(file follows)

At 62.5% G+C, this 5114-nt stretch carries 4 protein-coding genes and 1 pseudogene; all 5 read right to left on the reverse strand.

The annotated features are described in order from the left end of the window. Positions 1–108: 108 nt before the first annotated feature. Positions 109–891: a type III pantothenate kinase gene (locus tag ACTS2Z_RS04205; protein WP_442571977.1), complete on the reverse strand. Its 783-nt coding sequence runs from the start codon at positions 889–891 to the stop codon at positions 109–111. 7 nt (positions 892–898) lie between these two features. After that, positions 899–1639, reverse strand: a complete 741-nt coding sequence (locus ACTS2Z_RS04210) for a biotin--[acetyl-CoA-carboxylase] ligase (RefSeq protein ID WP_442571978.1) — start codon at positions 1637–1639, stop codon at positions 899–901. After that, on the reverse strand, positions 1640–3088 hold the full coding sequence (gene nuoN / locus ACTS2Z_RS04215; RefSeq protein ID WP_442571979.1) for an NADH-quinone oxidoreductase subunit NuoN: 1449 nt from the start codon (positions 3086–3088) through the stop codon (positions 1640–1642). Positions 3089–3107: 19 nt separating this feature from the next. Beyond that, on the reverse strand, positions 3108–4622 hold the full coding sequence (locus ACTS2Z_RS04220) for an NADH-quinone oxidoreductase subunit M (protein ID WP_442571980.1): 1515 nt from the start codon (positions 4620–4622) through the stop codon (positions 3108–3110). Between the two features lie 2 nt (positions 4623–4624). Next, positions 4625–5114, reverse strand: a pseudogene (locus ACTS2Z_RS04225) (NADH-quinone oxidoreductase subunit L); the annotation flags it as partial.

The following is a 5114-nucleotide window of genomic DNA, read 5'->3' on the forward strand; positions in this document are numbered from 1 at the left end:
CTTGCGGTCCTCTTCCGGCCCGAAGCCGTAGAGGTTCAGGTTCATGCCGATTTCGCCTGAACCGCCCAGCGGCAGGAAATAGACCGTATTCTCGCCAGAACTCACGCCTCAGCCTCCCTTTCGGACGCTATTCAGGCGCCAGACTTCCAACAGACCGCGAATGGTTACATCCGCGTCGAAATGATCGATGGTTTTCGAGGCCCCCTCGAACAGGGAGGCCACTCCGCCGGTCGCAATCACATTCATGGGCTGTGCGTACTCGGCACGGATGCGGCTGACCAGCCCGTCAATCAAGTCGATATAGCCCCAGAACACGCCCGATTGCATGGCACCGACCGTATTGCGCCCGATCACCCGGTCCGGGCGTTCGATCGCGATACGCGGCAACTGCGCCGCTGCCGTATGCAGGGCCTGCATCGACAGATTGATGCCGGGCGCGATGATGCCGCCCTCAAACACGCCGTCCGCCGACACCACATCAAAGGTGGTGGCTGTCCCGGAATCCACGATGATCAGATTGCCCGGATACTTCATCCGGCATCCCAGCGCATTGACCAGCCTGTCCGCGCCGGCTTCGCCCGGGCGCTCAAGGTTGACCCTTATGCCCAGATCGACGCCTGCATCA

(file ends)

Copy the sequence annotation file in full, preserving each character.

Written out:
At 62.5% G+C, this 5114-nt stretch carries 4 protein-coding genes and 1 pseudogene; all 5 read right to left on the reverse strand.

The annotated features are described in order from the left end of the window. Positions 1–108: 108 nt before the first annotated feature. Positions 109–891: a type III pantothenate kinase gene (locus tag ACTS2Z_RS04205; protein WP_442571977.1), complete on the reverse strand. Its 783-nt coding sequence runs from the start codon at positions 889–891 to the stop codon at positions 109–111. 7 nt (positions 892–898) lie between these two features. After that, positions 899–1639, reverse strand: a complete 741-nt coding sequence (locus ACTS2Z_RS04210) for a biotin--[acetyl-CoA-carboxylase] ligase (RefSeq protein ID WP_442571978.1) — start codon at positions 1637–1639, stop codon at positions 899–901. After that, on the reverse strand, positions 1640–3088 hold the full coding sequence (gene nuoN / locus ACTS2Z_RS04215; RefSeq protein ID WP_442571979.1) for an NADH-quinone oxidoreductase subunit NuoN: 1449 nt from the start codon (positions 3086–3088) through the stop codon (positions 1640–1642). Positions 3089–3107: 19 nt separating this feature from the next. Beyond that, on the reverse strand, positions 3108–4622 hold the full coding sequence (locus ACTS2Z_RS04220) for an NADH-quinone oxidoreductase subunit M (protein ID WP_442571980.1): 1515 nt from the start codon (positions 4620–4622) through the stop codon (positions 3108–3110). Between the two features lie 2 nt (positions 4623–4624). Next, positions 4625–5114, reverse strand: a pseudogene (locus ACTS2Z_RS04225) (NADH-quinone oxidoreductase subunit L); the annotation flags it as partial.

The following is a 5114-nucleotide window of genomic DNA, read 5'->3' on the forward strand; positions in this document are numbered from 1 at the left end:
CTTGCGGTCCTCTTCCGGCCCGAAGCCGTAGAGGTTCAGGTTCATGCCGATTTCGCCTGAACCGCCCAGCGGCAGGAAATAGACCGTATTCTCGCCAGAACTCACGCCTCAGCCTCCCTTTCGGACGCTATTCAGGCGCCAGACTTCCAACAGACCGCGAATGGTTACATCCGCGTCGAAATGATCGATGGTTTTCGAGGCCCCCTCGAACAGGGAGGCCACTCCGCCGGTCGCAATCACATTCATGGGCTGTGCGTACTCGGCACGGATGCGGCTGACCAGCCCGTCAATCAAGTCGATATAGCCCCAGAACACGCCCGATTGCATGGCACCGACCGTATTGCGCCCGATCACCCGGTCCGGGCGTTCGATCGCGATACGCGGCAACTGCGCCGCTGCCGTATGCAGGGCCTGCATCGACAGATTGATGCCGGGCGCGATGATGCCGCCCTCAAACACGCCGTCCGCCGACACCACATCAAAGGTGGTGGCTGTCCCGGAATCCACGATGATCAGATTGCCCGGATACTTCATCCGGCATCCCAGCGCATTGACCAGCCTGTCCGCGCCGGCTTCGCCCGGGCGCTCAAGGTTGACCCTTATGCCCAGATCGACGCCTGCATCA